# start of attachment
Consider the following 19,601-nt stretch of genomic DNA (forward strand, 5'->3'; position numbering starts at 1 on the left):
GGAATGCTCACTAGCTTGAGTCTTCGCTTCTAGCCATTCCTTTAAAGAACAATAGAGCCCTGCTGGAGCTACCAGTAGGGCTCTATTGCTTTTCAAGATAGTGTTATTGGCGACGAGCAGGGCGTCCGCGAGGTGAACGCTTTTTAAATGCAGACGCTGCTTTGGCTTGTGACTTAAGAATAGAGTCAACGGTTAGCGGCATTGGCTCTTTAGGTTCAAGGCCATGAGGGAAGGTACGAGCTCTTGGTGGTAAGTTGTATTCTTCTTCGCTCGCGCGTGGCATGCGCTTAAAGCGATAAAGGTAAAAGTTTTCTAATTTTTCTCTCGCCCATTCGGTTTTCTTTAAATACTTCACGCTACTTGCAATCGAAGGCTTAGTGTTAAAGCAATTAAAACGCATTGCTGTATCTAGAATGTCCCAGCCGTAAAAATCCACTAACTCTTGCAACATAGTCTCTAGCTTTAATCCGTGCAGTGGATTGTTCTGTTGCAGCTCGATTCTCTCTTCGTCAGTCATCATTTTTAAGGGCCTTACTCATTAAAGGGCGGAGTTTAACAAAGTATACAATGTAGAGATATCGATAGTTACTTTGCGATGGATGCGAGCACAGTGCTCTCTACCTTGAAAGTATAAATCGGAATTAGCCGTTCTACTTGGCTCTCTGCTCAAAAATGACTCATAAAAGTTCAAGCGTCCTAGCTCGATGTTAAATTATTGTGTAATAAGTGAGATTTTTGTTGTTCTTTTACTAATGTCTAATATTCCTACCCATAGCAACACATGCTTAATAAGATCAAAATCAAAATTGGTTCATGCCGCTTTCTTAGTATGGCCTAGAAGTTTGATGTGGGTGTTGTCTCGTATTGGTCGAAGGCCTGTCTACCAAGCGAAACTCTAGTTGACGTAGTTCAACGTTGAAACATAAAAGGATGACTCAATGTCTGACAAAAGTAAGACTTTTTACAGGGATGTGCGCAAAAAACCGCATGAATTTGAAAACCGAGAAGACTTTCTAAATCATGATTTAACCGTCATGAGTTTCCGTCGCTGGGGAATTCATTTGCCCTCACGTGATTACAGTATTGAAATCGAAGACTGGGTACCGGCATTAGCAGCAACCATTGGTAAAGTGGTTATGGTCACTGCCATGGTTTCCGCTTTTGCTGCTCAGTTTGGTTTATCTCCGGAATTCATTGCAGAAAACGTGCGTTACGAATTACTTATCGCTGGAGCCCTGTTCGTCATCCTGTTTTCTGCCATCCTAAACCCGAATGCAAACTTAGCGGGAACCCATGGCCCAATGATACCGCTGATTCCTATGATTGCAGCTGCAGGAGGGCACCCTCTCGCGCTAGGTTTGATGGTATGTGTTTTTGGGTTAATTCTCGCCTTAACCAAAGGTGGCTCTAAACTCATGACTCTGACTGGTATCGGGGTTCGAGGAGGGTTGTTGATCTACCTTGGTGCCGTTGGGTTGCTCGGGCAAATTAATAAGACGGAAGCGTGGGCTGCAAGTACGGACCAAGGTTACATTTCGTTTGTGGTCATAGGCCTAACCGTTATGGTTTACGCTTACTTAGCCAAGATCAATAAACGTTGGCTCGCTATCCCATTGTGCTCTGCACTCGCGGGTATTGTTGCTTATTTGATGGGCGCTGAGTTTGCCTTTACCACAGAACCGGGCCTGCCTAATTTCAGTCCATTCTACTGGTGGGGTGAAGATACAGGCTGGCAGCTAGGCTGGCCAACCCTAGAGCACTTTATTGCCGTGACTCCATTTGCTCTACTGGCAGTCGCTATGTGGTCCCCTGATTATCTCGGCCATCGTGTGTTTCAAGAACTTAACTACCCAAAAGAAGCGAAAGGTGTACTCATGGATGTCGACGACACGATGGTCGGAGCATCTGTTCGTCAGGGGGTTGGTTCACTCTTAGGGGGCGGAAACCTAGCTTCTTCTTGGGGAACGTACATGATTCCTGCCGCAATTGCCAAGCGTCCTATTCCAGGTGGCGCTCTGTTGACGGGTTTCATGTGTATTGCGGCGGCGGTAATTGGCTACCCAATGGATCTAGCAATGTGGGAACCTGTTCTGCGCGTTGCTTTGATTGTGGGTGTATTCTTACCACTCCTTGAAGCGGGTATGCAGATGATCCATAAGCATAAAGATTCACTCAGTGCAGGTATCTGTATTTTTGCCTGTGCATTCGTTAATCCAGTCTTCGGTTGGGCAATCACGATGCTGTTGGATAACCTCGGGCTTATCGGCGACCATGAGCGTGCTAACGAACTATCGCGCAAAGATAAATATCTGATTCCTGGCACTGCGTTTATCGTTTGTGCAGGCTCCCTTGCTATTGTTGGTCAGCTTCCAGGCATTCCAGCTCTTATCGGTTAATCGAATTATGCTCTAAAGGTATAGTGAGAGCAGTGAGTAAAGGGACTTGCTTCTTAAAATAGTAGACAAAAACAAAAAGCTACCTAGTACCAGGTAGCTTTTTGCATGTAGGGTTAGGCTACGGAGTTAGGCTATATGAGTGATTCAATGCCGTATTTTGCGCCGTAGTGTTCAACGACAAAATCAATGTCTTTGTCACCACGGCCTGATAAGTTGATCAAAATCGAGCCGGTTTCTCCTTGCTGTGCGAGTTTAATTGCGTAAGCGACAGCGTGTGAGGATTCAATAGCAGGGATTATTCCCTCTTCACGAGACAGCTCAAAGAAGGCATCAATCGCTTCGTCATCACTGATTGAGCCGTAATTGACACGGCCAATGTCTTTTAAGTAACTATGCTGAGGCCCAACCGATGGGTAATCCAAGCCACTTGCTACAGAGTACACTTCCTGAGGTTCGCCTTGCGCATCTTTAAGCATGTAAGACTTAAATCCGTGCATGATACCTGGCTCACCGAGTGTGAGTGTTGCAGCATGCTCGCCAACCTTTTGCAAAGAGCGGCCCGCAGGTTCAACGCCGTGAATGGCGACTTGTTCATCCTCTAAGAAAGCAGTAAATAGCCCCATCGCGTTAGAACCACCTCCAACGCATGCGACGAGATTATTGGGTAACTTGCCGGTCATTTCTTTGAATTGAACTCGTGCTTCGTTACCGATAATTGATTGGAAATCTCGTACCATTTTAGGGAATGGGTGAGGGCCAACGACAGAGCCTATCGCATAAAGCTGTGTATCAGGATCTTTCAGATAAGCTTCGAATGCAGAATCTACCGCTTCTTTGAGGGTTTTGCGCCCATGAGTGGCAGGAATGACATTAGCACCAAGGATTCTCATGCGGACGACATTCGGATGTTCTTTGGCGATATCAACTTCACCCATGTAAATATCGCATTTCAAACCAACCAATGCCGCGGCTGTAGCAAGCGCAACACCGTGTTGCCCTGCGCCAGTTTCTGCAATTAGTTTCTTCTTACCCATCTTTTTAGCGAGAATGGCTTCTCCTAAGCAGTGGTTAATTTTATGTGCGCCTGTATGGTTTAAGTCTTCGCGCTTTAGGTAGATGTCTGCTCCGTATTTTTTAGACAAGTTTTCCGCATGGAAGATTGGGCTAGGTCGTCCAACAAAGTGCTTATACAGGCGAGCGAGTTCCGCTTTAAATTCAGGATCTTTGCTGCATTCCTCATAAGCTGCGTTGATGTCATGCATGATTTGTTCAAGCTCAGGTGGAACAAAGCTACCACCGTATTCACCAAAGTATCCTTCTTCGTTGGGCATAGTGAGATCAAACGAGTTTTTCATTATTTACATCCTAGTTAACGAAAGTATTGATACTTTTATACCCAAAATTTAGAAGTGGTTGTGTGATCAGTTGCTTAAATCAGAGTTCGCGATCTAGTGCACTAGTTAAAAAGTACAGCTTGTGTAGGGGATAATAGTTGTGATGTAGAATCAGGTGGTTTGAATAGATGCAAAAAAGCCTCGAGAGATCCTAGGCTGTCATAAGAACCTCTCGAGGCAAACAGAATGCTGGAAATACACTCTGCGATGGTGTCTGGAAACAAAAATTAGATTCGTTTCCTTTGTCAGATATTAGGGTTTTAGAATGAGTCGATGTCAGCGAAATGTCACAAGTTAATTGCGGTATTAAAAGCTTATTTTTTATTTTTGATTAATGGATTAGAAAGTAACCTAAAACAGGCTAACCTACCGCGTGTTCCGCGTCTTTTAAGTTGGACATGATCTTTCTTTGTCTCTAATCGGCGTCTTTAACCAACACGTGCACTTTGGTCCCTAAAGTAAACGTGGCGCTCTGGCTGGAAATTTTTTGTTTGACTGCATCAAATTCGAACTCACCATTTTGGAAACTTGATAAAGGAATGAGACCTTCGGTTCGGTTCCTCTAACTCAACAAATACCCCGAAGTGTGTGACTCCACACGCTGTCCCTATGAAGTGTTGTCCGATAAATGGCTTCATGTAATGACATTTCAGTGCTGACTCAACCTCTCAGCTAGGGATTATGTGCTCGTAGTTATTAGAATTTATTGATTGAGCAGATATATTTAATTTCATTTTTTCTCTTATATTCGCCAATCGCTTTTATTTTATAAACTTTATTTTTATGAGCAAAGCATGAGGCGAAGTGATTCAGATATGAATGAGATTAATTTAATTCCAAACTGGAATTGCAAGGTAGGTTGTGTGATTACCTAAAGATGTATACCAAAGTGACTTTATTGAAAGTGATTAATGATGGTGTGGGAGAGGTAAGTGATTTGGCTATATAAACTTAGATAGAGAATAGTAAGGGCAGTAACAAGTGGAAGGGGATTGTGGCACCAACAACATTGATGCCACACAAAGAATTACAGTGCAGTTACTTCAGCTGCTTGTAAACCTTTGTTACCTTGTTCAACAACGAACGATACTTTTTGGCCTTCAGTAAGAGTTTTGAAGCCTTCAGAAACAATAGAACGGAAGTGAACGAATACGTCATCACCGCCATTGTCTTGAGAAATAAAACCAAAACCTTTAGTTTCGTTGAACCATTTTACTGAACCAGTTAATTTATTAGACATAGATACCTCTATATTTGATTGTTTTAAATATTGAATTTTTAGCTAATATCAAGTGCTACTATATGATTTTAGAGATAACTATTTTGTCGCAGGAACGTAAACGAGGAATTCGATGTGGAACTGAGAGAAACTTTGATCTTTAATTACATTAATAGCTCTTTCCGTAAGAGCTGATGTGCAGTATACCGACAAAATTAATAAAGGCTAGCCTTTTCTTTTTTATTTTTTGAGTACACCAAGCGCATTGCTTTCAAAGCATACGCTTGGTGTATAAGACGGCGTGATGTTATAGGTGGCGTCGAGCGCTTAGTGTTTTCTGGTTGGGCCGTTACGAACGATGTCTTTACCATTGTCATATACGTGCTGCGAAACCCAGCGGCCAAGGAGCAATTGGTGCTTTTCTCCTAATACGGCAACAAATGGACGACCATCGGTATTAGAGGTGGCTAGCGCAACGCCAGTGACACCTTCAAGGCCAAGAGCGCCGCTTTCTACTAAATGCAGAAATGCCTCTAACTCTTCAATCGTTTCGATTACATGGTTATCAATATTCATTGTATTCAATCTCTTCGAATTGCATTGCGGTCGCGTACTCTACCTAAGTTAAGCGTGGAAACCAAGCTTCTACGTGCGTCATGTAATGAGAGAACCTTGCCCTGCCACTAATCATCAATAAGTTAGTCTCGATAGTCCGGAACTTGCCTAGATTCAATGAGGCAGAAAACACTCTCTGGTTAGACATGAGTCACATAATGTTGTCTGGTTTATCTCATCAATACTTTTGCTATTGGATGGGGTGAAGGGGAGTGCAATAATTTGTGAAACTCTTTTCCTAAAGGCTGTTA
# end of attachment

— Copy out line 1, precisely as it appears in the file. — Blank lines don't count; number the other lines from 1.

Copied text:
Consider the following 19,601-nt stretch of genomic DNA (forward strand, 5'->3'; position numbering starts at 1 on the left):